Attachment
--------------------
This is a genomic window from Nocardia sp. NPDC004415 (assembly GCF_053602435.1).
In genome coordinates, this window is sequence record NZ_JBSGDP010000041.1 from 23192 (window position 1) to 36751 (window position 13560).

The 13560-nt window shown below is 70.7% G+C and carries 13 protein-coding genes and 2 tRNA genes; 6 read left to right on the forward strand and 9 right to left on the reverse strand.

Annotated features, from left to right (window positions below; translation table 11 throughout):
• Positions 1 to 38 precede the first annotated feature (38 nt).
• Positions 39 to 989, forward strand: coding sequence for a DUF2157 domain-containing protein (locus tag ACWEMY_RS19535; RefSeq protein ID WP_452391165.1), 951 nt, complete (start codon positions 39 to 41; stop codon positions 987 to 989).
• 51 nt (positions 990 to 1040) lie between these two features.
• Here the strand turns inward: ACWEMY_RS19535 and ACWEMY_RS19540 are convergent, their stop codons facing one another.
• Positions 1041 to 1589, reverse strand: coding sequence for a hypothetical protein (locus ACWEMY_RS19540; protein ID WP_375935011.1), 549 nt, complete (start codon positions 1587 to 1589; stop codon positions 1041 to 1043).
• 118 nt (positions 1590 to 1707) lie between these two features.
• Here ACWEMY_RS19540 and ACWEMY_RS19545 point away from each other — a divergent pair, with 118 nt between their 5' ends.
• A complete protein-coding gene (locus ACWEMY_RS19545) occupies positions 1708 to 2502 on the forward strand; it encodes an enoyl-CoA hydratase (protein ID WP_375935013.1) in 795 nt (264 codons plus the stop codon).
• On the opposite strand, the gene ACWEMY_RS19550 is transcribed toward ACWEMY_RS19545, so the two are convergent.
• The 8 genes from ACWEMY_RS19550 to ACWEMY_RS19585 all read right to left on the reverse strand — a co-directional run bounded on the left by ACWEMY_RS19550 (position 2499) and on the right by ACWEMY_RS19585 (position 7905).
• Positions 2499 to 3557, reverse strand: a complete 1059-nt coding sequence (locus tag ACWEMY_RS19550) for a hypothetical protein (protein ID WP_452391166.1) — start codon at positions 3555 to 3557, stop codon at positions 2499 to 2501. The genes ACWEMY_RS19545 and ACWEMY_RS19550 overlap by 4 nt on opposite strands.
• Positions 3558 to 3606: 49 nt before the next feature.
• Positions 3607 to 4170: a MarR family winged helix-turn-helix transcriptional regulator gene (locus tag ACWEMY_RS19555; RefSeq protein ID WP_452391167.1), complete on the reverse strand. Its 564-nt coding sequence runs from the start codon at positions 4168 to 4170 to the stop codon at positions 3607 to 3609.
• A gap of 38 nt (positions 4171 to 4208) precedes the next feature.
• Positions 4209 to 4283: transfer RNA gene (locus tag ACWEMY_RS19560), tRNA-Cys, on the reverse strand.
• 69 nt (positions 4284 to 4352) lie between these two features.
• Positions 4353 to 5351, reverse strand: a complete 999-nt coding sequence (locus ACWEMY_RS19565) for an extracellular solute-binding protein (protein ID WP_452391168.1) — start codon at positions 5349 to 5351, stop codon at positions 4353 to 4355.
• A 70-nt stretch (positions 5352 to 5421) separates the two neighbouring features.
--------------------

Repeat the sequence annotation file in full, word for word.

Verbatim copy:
This is a genomic window from Nocardia sp. NPDC004415 (assembly GCF_053602435.1).
In genome coordinates, this window is sequence record NZ_JBSGDP010000041.1 from 23192 (window position 1) to 36751 (window position 13560).

The 13560-nt window shown below is 70.7% G+C and carries 13 protein-coding genes and 2 tRNA genes; 6 read left to right on the forward strand and 9 right to left on the reverse strand.

Annotated features, from left to right (window positions below; translation table 11 throughout):
• Positions 1 to 38 precede the first annotated feature (38 nt).
• Positions 39 to 989, forward strand: coding sequence for a DUF2157 domain-containing protein (locus tag ACWEMY_RS19535; RefSeq protein ID WP_452391165.1), 951 nt, complete (start codon positions 39 to 41; stop codon positions 987 to 989).
• 51 nt (positions 990 to 1040) lie between these two features.
• Here the strand turns inward: ACWEMY_RS19535 and ACWEMY_RS19540 are convergent, their stop codons facing one another.
• Positions 1041 to 1589, reverse strand: coding sequence for a hypothetical protein (locus ACWEMY_RS19540; protein ID WP_375935011.1), 549 nt, complete (start codon positions 1587 to 1589; stop codon positions 1041 to 1043).
• 118 nt (positions 1590 to 1707) lie between these two features.
• Here ACWEMY_RS19540 and ACWEMY_RS19545 point away from each other — a divergent pair, with 118 nt between their 5' ends.
• A complete protein-coding gene (locus ACWEMY_RS19545) occupies positions 1708 to 2502 on the forward strand; it encodes an enoyl-CoA hydratase (protein ID WP_375935013.1) in 795 nt (264 codons plus the stop codon).
• On the opposite strand, the gene ACWEMY_RS19550 is transcribed toward ACWEMY_RS19545, so the two are convergent.
• The 8 genes from ACWEMY_RS19550 to ACWEMY_RS19585 all read right to left on the reverse strand — a co-directional run bounded on the left by ACWEMY_RS19550 (position 2499) and on the right by ACWEMY_RS19585 (position 7905).
• Positions 2499 to 3557, reverse strand: a complete 1059-nt coding sequence (locus tag ACWEMY_RS19550) for a hypothetical protein (protein ID WP_452391166.1) — start codon at positions 3555 to 3557, stop codon at positions 2499 to 2501. The genes ACWEMY_RS19545 and ACWEMY_RS19550 overlap by 4 nt on opposite strands.
• Positions 3558 to 3606: 49 nt before the next feature.
• Positions 3607 to 4170: a MarR family winged helix-turn-helix transcriptional regulator gene (locus tag ACWEMY_RS19555; RefSeq protein ID WP_452391167.1), complete on the reverse strand. Its 564-nt coding sequence runs from the start codon at positions 4168 to 4170 to the stop codon at positions 3607 to 3609.
• A gap of 38 nt (positions 4171 to 4208) precedes the next feature.
• Positions 4209 to 4283: transfer RNA gene (locus tag ACWEMY_RS19560), tRNA-Cys, on the reverse strand.
• 69 nt (positions 4284 to 4352) lie between these two features.
• Positions 4353 to 5351, reverse strand: a complete 999-nt coding sequence (locus ACWEMY_RS19565) for an extracellular solute-binding protein (protein ID WP_452391168.1) — start codon at positions 5349 to 5351, stop codon at positions 4353 to 4355.
• A 70-nt stretch (positions 5352 to 5421) separates the two neighbouring features.